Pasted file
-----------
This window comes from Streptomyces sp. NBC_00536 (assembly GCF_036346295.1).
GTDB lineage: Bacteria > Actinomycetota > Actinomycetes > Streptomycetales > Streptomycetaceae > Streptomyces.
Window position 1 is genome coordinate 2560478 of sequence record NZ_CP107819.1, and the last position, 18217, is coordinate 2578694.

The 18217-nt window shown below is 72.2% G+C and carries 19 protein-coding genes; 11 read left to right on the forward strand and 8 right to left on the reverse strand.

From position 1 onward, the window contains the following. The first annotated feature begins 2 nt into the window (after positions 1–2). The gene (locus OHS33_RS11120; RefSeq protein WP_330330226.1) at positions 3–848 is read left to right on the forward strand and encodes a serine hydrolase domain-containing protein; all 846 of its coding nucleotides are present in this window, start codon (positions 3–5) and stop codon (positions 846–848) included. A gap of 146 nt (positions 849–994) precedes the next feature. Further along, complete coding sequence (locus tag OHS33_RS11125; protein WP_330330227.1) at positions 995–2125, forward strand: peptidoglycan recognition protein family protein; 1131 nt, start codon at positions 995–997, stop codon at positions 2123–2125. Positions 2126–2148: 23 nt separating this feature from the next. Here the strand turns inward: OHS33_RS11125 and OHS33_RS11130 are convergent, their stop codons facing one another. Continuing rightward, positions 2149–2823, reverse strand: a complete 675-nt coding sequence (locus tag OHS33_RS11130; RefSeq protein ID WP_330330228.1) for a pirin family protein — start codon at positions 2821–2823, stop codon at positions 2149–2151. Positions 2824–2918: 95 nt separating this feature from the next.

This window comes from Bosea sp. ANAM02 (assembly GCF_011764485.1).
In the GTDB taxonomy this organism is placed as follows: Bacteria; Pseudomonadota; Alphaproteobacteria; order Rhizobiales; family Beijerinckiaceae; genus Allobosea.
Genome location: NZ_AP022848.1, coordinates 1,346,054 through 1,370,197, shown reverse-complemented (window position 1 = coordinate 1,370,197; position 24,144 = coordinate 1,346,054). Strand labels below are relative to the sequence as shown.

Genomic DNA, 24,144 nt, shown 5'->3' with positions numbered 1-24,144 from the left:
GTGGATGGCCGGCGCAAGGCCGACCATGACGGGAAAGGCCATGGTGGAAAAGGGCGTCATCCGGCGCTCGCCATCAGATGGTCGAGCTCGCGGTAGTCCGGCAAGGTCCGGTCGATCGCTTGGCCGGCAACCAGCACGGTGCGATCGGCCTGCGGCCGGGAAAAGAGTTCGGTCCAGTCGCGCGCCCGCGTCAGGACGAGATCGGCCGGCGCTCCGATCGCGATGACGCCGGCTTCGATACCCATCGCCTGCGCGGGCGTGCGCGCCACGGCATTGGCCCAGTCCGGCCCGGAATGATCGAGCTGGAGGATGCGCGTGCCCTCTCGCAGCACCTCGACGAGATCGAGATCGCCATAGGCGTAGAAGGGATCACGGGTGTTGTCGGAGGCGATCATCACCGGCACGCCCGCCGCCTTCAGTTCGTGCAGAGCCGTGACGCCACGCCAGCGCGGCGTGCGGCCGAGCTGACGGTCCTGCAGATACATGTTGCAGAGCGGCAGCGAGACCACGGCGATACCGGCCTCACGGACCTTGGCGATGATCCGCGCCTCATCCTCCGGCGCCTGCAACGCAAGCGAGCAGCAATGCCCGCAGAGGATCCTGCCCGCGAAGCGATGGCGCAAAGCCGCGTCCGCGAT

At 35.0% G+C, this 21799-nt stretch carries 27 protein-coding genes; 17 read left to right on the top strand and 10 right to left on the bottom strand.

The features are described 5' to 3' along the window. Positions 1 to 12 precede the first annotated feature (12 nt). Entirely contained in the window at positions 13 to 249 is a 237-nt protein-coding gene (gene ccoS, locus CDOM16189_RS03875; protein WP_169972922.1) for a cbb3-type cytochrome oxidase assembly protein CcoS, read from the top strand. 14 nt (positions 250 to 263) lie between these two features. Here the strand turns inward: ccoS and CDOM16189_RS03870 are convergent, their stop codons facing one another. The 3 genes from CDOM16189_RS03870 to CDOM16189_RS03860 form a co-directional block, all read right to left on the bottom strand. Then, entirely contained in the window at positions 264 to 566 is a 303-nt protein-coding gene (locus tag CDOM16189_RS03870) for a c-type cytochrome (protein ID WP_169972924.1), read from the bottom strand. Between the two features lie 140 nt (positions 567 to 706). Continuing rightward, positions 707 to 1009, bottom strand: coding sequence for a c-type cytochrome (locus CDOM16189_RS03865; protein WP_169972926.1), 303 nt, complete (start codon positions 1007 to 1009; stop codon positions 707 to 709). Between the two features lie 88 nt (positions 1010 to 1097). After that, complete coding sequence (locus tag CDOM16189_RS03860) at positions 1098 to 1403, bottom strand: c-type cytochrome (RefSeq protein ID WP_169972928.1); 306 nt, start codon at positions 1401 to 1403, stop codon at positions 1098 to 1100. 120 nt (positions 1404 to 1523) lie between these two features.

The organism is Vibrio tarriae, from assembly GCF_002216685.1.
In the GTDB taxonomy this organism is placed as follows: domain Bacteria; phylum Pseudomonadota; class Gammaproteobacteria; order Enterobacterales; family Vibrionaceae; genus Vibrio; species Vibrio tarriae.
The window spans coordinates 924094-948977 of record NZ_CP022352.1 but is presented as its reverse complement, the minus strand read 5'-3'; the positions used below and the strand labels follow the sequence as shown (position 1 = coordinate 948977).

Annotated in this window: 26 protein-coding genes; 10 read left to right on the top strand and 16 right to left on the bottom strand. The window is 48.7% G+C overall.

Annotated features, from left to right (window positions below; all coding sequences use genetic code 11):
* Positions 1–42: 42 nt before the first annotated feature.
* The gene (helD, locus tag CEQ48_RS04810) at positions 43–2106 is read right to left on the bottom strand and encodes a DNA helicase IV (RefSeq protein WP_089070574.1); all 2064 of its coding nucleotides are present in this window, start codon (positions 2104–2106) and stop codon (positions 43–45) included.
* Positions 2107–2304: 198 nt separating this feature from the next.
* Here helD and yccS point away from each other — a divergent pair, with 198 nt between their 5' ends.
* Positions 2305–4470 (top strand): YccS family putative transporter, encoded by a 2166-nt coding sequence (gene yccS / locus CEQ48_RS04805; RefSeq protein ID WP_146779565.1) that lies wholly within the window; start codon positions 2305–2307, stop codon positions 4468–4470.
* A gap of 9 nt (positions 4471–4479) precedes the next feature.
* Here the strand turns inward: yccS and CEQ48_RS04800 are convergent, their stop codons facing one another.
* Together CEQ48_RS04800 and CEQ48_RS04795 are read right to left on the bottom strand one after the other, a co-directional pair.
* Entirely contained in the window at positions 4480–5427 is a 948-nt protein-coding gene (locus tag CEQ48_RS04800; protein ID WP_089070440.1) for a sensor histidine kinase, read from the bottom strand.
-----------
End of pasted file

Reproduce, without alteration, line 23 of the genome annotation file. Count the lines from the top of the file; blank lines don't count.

* A gap of 9 nt (positions 4471–4479) precedes the next feature.